The preference schedule below represents an election among George (G), Holly (H), James (J), and Inez (I).

# of Voters

 

Place

13 12 10
1st G I J
2nd H H G
3rd J J H
4th I G I

There are various ways of performing the calculations needed to determine the winner of a Borda Count election. Perhaps the most straightforward way is to set up a 'calculation template' and then insert the appropriate numbers from the preference schedule. For instance, the 'calculation template' for the election above would be:

George: 4( ) + 3( ) + 2( ) + 1( ) =
Holly: 4( ) + 3( ) + 2( ) + 1( ) =
James: 4( ) + 3( ) + 2( ) + 1( ) =
Inez: 4( ) + 3( ) + 2( ) + 1( ) =

To see why this works, notice that:
the column with '4( ___ )' is where each candidate's 1st place votes are entered (for a 4 candidate election, each 1st place vote is worth 4 pts);
the column with '3( ___ )' is where each candidate's 2nd place votes are entered (for a 4 candidate election, each 1st place vote is worth 3 pts);
the column with '2( ___ )' is where each candidate's 3rd place votes are entered (for a 4 candidate election, each 3rd place vote is worth 2 pts);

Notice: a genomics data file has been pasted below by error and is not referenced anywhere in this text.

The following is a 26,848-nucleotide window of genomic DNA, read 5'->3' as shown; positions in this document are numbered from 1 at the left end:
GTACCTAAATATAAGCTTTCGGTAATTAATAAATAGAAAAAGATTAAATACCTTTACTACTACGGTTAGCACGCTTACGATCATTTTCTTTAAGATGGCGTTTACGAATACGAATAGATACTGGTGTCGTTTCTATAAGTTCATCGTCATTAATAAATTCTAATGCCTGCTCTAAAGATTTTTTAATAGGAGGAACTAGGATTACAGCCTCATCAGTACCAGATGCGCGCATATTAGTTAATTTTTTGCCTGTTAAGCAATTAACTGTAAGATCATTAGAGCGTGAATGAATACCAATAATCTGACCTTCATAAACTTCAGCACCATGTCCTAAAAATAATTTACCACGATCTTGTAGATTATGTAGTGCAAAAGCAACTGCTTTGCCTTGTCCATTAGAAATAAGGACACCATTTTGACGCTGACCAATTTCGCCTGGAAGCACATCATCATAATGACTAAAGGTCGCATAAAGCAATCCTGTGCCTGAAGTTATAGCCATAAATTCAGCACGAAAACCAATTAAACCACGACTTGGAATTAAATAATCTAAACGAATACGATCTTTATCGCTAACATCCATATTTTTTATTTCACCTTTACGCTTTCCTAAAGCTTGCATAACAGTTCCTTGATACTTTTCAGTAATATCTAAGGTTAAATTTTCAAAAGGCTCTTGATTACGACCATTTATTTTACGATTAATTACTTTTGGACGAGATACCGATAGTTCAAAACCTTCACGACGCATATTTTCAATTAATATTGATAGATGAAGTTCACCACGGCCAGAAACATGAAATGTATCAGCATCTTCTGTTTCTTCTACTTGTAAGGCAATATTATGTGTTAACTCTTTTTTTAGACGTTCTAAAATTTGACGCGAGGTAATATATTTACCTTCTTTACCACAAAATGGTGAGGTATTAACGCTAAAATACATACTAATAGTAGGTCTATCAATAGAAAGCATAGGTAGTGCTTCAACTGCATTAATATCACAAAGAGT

the column with '1( ___ )' is where each candidate's 4th place votes are entered (for a 4 candidate election, each 4th place vote is worth 1 pt).
Aadding all the resulting products gives us the Borda Count total for each candidate.

Usng this 'template' technique, the first step is to write out the 'calculation template' based on the number of candidates in the election. Next, fill in the blanks and, finally, do the arithmetic.

Let's complete the work for this Borda Count election.

FILL IN THE BLANKS IN THE CALCULATION TEMPLATE.

DO THE ARITHMETIC. answer

Who wins the election using the Borda Count Method? answer

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